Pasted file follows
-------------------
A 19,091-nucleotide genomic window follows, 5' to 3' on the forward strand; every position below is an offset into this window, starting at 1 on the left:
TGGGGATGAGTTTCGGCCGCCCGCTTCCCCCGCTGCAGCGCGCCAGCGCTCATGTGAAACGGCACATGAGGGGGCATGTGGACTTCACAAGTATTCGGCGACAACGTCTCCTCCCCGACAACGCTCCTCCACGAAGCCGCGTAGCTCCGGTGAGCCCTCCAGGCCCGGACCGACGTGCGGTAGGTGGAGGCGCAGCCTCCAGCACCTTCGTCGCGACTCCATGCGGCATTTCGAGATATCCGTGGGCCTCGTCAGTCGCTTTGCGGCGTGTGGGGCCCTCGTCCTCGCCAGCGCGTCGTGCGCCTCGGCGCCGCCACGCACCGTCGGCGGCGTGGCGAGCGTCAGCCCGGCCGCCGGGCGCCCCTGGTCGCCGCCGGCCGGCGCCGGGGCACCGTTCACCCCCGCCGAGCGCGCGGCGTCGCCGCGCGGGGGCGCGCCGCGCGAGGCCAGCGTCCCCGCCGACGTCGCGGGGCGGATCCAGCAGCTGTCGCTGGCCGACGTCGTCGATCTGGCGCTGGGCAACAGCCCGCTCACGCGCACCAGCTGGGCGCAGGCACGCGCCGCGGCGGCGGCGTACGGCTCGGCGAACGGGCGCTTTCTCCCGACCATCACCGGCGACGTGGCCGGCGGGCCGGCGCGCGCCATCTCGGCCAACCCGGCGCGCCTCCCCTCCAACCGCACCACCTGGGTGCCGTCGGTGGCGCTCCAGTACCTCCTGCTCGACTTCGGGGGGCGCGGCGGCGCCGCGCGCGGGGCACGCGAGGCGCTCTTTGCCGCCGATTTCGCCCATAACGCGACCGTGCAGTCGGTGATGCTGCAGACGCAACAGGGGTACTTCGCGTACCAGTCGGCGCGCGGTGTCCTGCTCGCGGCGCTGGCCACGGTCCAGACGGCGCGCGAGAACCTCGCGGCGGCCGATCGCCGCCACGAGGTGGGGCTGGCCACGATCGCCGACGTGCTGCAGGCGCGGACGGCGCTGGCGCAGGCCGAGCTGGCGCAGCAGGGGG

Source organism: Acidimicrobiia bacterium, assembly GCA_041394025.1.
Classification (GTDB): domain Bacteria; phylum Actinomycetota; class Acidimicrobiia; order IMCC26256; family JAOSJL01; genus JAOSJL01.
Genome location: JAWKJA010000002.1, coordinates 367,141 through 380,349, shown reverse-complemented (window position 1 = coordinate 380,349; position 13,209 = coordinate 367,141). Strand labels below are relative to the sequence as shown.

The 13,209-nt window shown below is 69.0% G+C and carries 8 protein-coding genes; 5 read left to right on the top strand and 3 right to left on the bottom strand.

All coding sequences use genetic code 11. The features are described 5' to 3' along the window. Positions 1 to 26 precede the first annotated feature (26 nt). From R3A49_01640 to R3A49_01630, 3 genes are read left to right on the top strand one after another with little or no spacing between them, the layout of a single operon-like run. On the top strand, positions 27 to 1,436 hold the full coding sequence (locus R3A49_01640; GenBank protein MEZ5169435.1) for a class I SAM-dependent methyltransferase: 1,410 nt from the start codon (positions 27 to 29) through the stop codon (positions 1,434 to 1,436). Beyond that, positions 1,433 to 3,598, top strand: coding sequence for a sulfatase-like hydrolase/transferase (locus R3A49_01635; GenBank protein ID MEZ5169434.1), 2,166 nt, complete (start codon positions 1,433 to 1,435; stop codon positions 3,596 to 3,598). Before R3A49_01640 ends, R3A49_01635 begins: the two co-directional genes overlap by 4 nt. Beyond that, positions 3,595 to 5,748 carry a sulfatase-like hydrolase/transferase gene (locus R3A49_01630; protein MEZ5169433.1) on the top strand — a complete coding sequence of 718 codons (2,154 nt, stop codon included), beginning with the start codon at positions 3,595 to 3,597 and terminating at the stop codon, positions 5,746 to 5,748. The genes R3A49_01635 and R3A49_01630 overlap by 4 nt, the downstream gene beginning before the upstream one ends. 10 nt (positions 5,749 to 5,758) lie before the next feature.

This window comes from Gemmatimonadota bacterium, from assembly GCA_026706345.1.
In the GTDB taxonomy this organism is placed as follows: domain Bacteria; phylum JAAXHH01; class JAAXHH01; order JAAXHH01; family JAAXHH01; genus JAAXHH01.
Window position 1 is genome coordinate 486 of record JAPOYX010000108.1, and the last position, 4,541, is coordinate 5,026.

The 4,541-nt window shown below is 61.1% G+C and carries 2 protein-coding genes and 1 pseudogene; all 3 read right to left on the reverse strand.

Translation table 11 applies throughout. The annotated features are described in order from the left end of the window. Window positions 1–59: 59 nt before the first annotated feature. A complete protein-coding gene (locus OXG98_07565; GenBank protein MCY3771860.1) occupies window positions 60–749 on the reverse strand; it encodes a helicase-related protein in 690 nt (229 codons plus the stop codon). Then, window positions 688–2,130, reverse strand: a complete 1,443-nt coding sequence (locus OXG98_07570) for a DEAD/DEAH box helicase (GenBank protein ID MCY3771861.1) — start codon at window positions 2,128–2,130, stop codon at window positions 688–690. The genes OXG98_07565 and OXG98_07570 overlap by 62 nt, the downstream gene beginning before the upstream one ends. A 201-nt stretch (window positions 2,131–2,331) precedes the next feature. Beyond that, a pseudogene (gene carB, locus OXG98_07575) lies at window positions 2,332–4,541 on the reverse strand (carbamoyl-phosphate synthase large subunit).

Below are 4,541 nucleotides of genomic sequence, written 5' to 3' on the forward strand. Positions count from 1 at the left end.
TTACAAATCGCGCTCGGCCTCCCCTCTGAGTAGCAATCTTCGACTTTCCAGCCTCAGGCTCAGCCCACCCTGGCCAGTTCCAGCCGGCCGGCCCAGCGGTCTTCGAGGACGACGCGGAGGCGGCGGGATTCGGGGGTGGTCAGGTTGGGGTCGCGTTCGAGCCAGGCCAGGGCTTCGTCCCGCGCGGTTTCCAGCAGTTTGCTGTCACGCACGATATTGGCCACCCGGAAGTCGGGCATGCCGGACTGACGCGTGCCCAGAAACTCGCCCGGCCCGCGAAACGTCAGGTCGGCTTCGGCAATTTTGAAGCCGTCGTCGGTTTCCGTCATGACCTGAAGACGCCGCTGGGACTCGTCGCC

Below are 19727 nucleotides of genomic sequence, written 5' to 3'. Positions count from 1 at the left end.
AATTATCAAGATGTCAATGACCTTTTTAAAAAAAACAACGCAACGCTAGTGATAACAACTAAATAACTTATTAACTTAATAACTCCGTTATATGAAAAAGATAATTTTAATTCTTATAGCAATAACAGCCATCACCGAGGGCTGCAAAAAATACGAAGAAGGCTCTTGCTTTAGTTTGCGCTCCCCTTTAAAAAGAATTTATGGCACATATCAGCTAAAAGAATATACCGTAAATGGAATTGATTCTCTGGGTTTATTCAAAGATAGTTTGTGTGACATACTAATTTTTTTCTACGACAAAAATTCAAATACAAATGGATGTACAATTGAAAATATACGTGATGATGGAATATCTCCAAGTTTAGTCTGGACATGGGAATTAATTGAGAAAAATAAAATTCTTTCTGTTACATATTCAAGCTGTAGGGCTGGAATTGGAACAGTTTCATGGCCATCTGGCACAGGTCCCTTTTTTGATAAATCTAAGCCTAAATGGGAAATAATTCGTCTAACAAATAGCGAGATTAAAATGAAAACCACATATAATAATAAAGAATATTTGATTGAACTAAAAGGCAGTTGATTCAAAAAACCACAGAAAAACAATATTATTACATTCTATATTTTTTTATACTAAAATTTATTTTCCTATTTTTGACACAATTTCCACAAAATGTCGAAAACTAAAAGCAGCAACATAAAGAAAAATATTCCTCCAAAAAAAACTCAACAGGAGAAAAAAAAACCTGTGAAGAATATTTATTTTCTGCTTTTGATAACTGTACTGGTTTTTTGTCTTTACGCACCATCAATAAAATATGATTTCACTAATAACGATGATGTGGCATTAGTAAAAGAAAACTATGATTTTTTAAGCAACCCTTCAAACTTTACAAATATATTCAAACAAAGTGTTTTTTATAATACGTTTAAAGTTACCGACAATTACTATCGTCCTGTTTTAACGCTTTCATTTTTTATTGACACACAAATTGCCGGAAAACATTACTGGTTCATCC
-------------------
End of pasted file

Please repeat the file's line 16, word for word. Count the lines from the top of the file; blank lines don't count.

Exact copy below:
AATTATCAAGATGTCAATGACCTTTTTAAAAAAAACAACGCAACGCTAGTGATAACAACTAAATAACTTATTAACTTAATAACTCCGTTATATGAAAAAGATAATTTTAATTCTTATAGCAATAACAGCCATCACCGAGGGCTGCAAAAAATACGAAGAAGGCTCTTGCTTTAGTTTGCGCTCCCCTTTAAAAAGAATTTATGGCACATATCAGCTAAAAGAATATACCGTAAATGGAATTGATTCTCTGGGTTTATTCAAAGATAGTTTGTGTGACATACTAATTTTTTTCTACGACAAAAATTCAAATACAAATGGATGTACAATTGAAAATATACGTGATGATGGAATATCTCCAAGTTTAGTCTGGACATGGGAATTAATTGAGAAAAATAAAATTCTTTCTGTTACATATTCAAGCTGTAGGGCTGGAATTGGAACAGTTTCATGGCCATCTGGCACAGGTCCCTTTTTTGATAAATCTAAGCCTAAATGGGAAATAATTCGTCTAACAAATAGCGAGATTAAAATGAAAACCACATATAATAATAAAGAATATTTGATTGAACTAAAAGGCAGTTGATTCAAAAAACCACAGAAAAACAATATTATTACATTCTATATTTTTTTATACTAAAATTTATTTTCCTATTTTTGACACAATTTCCACAAAATGTCGAAAACTAAAAGCAGCAACATAAAGAAAAATATTCCTCCAAAAAAAACTCAACAGGAGAAAAAAAAACCTGTGAAGAATATTTATTTTCTGCTTTTGATAACTGTACTGGTTTTTTGTCTTTACGCACCATCAATAAAATATGATTTCACTAATAACGATGATGTGGCATTAGTAAAAGAAAACTATGATTTTTTAAGCAACCCTTCAAACTTTACAAATATATTCAAACAAAGTGTTTTTTATAATACGTTTAAAGTTACCGACAATTACTATCGTCCTGTTTTAACGCTTTCATTTTTTATTGACACACAAATTGCCGGAAAACATTACTGGTTCATCC